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|Styles of |
|Reference style||His Eminence|
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Gilroy was born in Sydney, to working-class parents of Irish descent. Educated at the Marist Brothers' College in the Sydney suburb of Kogarah, he left school when 13 years old, to work as a messenger boy in what was then the Postmaster-General's Department. In 1914 his parents refused permission for him to enlist in the Australian Army, but he was allowed to volunteer for the transport service as a telegraphist. He served in the Gallipoli campaign of World War I in 1915.
On his return to Australia, he was ordered to resume his work as a telegraphist for the postal service. He expressed an interest in becoming a priest and in 1917 began his studies at St Columba's, Springwood, New South Wales in 1917, and continued them from 1919 at Propaganda Fide College in Rome. He was ordained a priest on 24 December 1923 at the Basilica di San Giovanni in Laterano in Rome, and received his doctorate in divinity in Rome the following year.
Returning to Australia in 1924, Gilroy was appointed to the staff of the staff of the Apostolic Delegation in Sydney, which in that year received as its new head Archbishop Bartolomeo Cattaneo, who favoured the appointment of Australian-born priests as bishops in Australia. After six years in this post, Gilroy returned to Lismore, New South Wales, becoming Chancellor and Secretary of the Bishop.
Gilroy was knighted in 1969. He was the first Roman Catholic Cardinal to receive a knighthood since the Protestant Reformation. He resigned as Archbishop of Sydney in July 1971, and died in Sydney in 1977, aged 81. He was succeeded by James Darcy Freeman.
Work as Archbishop of Sydney
Gilroy enforced strict discipline in accordance with the Code of Canon Law on his clergy, who had grown lax under the elderly Michael Kelly. In so doing, he acquired a reputation of an "iron man". He always maintained his exacting standards, but showed compassion for those who failed to meet them.
Much of his energy was devoted to providing churches and schools for his flock. By 1971 he had 366 schools with 115,704 pupils, staffed by 751 Brothers and 2992 nuns, as well as lay teachers. He was unable to bring to concrete realization his plan to establish a Catholic university, but was to some extent successful in his project to found a faculty of theology at Manly, New South Wales.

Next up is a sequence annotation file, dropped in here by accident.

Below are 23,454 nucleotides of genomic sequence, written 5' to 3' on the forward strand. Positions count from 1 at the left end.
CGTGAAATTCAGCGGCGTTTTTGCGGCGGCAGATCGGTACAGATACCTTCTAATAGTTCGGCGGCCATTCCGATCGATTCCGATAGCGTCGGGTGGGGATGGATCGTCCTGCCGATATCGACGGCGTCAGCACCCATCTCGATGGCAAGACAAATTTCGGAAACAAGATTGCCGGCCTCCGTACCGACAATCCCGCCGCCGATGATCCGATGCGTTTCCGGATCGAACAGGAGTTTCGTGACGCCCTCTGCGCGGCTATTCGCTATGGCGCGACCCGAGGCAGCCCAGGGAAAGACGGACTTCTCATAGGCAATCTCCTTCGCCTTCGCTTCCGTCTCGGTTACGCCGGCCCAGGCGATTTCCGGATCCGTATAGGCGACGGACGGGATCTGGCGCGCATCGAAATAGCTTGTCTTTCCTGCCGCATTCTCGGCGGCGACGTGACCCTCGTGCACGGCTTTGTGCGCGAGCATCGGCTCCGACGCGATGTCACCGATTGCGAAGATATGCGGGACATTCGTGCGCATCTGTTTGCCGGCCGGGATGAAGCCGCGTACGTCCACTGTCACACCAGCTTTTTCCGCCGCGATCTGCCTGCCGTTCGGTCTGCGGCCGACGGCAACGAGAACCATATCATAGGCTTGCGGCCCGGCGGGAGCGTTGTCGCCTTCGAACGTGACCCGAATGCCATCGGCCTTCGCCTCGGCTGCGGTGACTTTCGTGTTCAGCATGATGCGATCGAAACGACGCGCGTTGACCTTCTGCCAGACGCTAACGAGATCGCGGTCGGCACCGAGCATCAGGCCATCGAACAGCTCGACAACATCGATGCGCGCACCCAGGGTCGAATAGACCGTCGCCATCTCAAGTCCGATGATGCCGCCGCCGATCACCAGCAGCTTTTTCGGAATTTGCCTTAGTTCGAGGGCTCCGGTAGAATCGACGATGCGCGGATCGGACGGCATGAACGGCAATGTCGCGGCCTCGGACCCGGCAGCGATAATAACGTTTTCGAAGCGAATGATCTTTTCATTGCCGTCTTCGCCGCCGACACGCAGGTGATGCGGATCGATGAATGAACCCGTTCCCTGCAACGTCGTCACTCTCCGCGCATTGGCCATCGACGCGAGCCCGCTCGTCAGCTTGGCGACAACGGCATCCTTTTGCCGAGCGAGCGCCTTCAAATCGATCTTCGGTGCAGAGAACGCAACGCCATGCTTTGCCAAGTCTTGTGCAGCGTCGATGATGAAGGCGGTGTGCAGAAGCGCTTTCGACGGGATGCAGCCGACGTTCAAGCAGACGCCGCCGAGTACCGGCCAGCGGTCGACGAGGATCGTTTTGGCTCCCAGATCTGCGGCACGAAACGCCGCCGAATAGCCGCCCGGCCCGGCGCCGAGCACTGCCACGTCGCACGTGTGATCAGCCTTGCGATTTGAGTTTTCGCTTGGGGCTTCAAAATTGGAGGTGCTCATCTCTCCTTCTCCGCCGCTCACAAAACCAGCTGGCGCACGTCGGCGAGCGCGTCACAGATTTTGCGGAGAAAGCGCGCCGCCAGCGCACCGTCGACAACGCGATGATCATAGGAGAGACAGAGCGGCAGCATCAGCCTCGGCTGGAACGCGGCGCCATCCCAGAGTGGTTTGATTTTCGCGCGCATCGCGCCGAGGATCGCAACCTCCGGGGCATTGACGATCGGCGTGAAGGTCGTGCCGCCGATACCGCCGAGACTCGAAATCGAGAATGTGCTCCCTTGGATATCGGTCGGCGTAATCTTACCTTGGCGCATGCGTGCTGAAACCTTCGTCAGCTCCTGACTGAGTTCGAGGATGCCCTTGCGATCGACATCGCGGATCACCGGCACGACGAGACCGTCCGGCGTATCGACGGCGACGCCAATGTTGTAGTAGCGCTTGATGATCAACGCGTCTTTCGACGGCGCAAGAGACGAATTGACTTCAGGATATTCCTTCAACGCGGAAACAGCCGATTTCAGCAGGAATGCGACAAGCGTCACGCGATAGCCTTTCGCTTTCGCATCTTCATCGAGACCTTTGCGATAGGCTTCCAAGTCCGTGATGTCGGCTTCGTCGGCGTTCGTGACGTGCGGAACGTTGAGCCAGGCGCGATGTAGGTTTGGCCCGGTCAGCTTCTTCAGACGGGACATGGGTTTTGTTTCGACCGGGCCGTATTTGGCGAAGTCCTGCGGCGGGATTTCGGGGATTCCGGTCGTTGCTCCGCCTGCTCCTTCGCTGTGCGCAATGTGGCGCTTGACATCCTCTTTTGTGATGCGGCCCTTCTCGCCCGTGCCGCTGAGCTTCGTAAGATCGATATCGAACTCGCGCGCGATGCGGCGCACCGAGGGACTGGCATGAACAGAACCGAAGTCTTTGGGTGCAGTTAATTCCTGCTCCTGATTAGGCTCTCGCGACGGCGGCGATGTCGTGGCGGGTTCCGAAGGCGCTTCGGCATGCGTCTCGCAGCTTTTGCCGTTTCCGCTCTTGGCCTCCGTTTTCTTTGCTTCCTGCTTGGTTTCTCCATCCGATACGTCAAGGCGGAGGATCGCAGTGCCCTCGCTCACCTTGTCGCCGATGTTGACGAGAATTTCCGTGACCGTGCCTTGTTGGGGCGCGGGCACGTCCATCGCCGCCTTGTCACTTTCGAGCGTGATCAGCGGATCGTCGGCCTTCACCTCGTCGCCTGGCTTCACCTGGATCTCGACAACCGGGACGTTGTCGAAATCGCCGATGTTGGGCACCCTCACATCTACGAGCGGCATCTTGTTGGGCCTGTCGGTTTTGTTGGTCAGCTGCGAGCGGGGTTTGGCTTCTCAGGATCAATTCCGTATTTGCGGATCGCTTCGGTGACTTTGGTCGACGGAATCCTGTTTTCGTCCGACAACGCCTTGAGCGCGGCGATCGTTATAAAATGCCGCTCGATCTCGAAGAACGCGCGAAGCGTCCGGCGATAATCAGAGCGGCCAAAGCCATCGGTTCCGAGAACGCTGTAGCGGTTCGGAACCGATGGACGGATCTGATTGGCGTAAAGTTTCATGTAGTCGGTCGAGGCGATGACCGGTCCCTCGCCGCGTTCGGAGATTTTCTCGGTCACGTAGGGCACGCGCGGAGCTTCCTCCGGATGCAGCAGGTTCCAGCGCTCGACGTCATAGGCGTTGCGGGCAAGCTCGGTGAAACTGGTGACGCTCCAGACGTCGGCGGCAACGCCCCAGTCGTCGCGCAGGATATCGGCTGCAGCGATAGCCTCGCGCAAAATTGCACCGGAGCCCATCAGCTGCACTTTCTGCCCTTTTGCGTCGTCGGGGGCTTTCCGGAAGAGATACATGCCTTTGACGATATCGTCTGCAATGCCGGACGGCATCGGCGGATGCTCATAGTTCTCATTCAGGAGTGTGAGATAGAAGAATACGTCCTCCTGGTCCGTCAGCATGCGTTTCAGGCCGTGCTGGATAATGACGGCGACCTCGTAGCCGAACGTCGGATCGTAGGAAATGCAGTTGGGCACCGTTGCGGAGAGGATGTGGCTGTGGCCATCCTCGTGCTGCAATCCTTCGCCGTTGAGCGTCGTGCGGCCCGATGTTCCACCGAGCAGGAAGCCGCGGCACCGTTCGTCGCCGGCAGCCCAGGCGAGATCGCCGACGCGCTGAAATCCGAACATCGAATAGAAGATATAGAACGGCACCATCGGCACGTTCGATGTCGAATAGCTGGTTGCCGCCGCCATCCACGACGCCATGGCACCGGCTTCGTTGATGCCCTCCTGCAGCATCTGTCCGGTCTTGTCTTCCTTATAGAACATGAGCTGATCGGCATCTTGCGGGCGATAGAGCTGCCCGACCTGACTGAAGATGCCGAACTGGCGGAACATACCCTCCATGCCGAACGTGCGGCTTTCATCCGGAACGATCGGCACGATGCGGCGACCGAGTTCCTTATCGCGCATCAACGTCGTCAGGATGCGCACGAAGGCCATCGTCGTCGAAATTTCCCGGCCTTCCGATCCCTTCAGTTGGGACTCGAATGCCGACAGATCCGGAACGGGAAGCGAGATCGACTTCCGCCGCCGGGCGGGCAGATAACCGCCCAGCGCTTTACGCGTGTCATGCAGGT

The 1954 split of the Australian Labor Party saw a marked difference of opinion between Gilroy and Archbishop Daniel Mannix of Melbourne, who backed B.A. Santamaria's "Movement" (the episcopally sponsored Catholic Social Studies Movement). Gilroy avoided direct political comment and believed that the church should not become involved in politics. But like most Sydney Irish Roman Catholics, he had grown up as a supporter of the Australian Labor Party, and was a confidant of Roman Catholic Labor Premiers of New South Wales Joseph Cahill. He firmly opposed Santamaria's activities and banned the distribution of Movement literature in Sydney churches. As a result of the close relationship between Gilroy and Cahill, there was no split in the New South Wales Labor Party.
Gilroy College, a Year 7-12 High School in North Western Sydney named after him opened in 1980. The College took Cardinal Gilroy's personal motto "Christ is my light" as the official school motto. Gilroy College celebrated its 25th anniversary as a school community in 2004.
|Catholic Church titles|
|5th Catholic Archbishop of Sydney|
| Succeeded by|
James Darcy Freeman
Richard Gardiner Casey
|Australian of the Year Award|
| Succeeded by|